- Study how alcohol affects neural circuits involved in reward, emotional regulation, behavioral control, sleep, and decision-making; assess whether these effects can be remediated by modulating relevant neural pathways.
- Identify and classify neurobiological and behavioral phenotypes of AUD, including those relevant to co-occurring mental health conditions, and the mechanisms underlying them.
- Examine how mechanisms of learning, memory, and other cognitive functions contribute to the development and maintenance of AUD and co-occurring mental health conditions.
- Identify mechanisms through which stress contributes to the development and maintenance of AUD and co-occurring mental health conditions, and identify stress-related biomarkers predictive of relapse.
- Investigate mechanisms through which neuroimmune factors contribute to the development and maintenance of AUD.
- Define molecular targets and neuropathways that mediate the effects of low-dose alcohol (i.e., 10 mM and below) on the brain.
- Encourage the application of computational and “big data” approaches to integrate data on alcohol’s effects on the brain across multiple studies and levels of investigation.
Objective 1b: Identify genomic and nongenomic factors associated with resilience and vulnerability to alcohol misuse, alcohol use disorder, and co-occurring mental health conditions
Whereas the research strategies outlined in Objective 1a are aimed at developing a more thorough understanding of the mechanisms underlying AUD and co-occurring mental health conditions, the strategies outlined in Objective 1b are expected to further elucidate factors that predispose individuals to, or protect them from, these conditions. Over the past several decades, NIAAA has supported a number of large studies to examine the role that genetics play in the development of AUD and the mechanisms through which genes exert their effects. Studies of twins, adopted siblings, and individuals from families with an extensive history of AUD have established that genetic factors account for about half a person’s risk of developing AUD.19
The genes most strongly implicated in AUD and best characterized are those that code for enzymes involved in the metabolism of alcohol. Other gene variants are thought to influence drinking by affecting the activity of neurotransmitters associated with alcohol use or with impulsivity, reward deficits, stress, or cognitive function, which contribute to alcohol misuse. Still other variants are linked to AUD treatment responses. Environmental factors, such as exposure to childhood trauma and peer and parental influences, also affect AUD risk and resilience; epigenetic changes in gene expression due to environmental influences likely play a role as well. Continued research in this area, facilitated by advances in genomics and large-scale data collection, aggregation, and analysis, offers promise for defining factors associated with AUD risk and resilience and for guiding treatment.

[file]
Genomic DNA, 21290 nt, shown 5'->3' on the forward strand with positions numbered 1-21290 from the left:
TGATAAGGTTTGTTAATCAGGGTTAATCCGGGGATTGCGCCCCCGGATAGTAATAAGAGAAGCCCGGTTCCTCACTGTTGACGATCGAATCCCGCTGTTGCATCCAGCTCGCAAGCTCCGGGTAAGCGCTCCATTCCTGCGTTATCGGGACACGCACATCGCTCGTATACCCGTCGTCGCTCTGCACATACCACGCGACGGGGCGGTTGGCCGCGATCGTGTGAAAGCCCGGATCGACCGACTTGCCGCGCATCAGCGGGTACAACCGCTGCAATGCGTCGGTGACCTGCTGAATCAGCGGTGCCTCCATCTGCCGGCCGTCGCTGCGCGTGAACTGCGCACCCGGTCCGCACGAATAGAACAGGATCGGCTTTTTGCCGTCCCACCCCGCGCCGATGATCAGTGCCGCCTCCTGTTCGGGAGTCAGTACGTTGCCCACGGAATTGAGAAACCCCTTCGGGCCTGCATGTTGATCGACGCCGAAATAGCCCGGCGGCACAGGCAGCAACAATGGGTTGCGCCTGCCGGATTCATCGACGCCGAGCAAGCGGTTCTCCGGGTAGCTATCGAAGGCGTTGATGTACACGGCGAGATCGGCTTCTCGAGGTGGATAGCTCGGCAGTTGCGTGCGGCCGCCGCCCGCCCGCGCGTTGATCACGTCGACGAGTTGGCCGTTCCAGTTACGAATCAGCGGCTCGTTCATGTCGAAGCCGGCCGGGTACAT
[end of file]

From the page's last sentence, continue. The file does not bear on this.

The developmental stage at which an individual begins drinking and at which he or she is exposed to certain risk and protective factors has a profound influence on the development of alcohol-related problems. Adolescence is the stage of life during which most people begin drinking, and it is also a time of considerable social, psychological, and physiological change. The brain, particularly the frontal cortex, continues to develop throughout adolescence and does not fully mature until early adulthood. Adolescent alcohol exposure can impair brain development, compromise short- and long-term cognitive functioning, and increase the likelihood of developing alcohol-related problems during adolescence and later in life. Furthering our understanding of alcohol’s effects on the developing brain—as well as how differences in brain structure and function prior to alcohol initiation contribute to later alcohol misuse and AUD—is a high priority for NIAAA. (See “Advancing Research on Alcohol and the Adolescent Brain.”)
An increase in pubertal hormones is a prominent feature of adolescence that shapes adolescent brain development, including sexual differentiation of the brain. Although patterns of alcohol use are similar between boys and girls in early adolescence, sex differences in alcohol use emerge by adulthood, when men tend to drink more than women. Notably, however, the gap between men’s and women’s drinking patterns has been narrowing. In animal models, individual differences in alcohol-seeking and drinking, as well as in associated behaviors, such as novelty seeking, depression and anxiety, stress reactivity, and cognition, develop during the transition to adulthood. The extent to which sex contributes to these effects and to the broader neurobiological and behavioral changes associated with alcohol misuse, and the mechanisms through which sex exerts its effects, are important areas of investigation with implications for developing sex- and age-appropriate interventions.
To identify additional factors associated with resilience and vulnerability to alcohol misuse, AUD, and co-occurring conditions, NIAAA will support studies that:
- Capitalize on advances in genomics and studies of twins, adopted siblings, individuals from families with a high density of AUD, and participants in AUD treatment studies to identify additional gene variants, noncoding genomic elements, and gene networks associated with alcohol misuse, AUD, and co-occurring disorders.
- Examine the impact of AUD candidate genes on alcohol-related neurobiological and behavioral phenotypes, including factors such as temperament and behavioral control that interact with the environment to affect alcohol-related outcomes.
- Examine whether sex affects the development of AUD and co-occurring mental health conditions and the mechanisms through which these effects may occur.